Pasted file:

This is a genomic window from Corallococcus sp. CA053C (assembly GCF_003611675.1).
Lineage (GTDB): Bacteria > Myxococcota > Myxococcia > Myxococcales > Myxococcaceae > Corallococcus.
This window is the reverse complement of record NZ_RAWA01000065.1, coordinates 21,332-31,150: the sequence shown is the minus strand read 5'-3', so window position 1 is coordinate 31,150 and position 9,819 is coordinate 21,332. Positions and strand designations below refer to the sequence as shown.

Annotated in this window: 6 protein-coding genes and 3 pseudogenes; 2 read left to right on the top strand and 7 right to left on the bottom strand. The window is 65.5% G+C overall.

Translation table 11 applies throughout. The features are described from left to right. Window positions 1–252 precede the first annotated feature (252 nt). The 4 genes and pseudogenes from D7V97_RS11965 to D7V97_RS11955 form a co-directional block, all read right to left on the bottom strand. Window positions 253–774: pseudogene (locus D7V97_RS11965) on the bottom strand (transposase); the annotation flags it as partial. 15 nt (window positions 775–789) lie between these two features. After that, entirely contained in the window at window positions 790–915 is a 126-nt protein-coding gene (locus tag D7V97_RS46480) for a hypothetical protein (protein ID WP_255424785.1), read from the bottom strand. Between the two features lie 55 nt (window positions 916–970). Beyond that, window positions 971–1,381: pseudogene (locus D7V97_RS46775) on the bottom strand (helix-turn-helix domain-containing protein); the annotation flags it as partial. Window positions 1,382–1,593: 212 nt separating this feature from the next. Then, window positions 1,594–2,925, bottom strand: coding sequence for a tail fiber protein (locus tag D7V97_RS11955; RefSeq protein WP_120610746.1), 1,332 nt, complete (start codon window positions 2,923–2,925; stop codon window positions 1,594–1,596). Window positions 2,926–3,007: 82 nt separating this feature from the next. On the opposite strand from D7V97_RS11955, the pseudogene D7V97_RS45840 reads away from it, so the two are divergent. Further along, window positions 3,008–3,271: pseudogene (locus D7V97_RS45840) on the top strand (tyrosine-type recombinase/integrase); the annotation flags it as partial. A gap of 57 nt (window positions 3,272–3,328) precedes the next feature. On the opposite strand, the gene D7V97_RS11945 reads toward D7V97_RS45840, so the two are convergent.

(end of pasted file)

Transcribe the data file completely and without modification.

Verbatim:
This is a genomic window from Corallococcus sp. CA053C (assembly GCF_003611675.1).
Lineage (GTDB): Bacteria > Myxococcota > Myxococcia > Myxococcales > Myxococcaceae > Corallococcus.
This window is the reverse complement of record NZ_RAWA01000065.1, coordinates 21,332-31,150: the sequence shown is the minus strand read 5'-3', so window position 1 is coordinate 31,150 and position 9,819 is coordinate 21,332. Positions and strand designations below refer to the sequence as shown.

Annotated in this window: 6 protein-coding genes and 3 pseudogenes; 2 read left to right on the top strand and 7 right to left on the bottom strand. The window is 65.5% G+C overall.

Translation table 11 applies throughout. The features are described from left to right. Window positions 1–252 precede the first annotated feature (252 nt). The 4 genes and pseudogenes from D7V97_RS11965 to D7V97_RS11955 form a co-directional block, all read right to left on the bottom strand. Window positions 253–774: pseudogene (locus D7V97_RS11965) on the bottom strand (transposase); the annotation flags it as partial. 15 nt (window positions 775–789) lie between these two features. After that, entirely contained in the window at window positions 790–915 is a 126-nt protein-coding gene (locus tag D7V97_RS46480) for a hypothetical protein (protein ID WP_255424785.1), read from the bottom strand. Between the two features lie 55 nt (window positions 916–970). Beyond that, window positions 971–1,381: pseudogene (locus D7V97_RS46775) on the bottom strand (helix-turn-helix domain-containing protein); the annotation flags it as partial. Window positions 1,382–1,593: 212 nt separating this feature from the next. Then, window positions 1,594–2,925, bottom strand: coding sequence for a tail fiber protein (locus tag D7V97_RS11955; RefSeq protein WP_120610746.1), 1,332 nt, complete (start codon window positions 2,923–2,925; stop codon window positions 1,594–1,596). Window positions 2,926–3,007: 82 nt separating this feature from the next. On the opposite strand from D7V97_RS11955, the pseudogene D7V97_RS45840 reads away from it, so the two are divergent. Further along, window positions 3,008–3,271: pseudogene (locus D7V97_RS45840) on the top strand (tyrosine-type recombinase/integrase); the annotation flags it as partial. A gap of 57 nt (window positions 3,272–3,328) precedes the next feature. On the opposite strand, the gene D7V97_RS11945 reads toward D7V97_RS45840, so the two are convergent.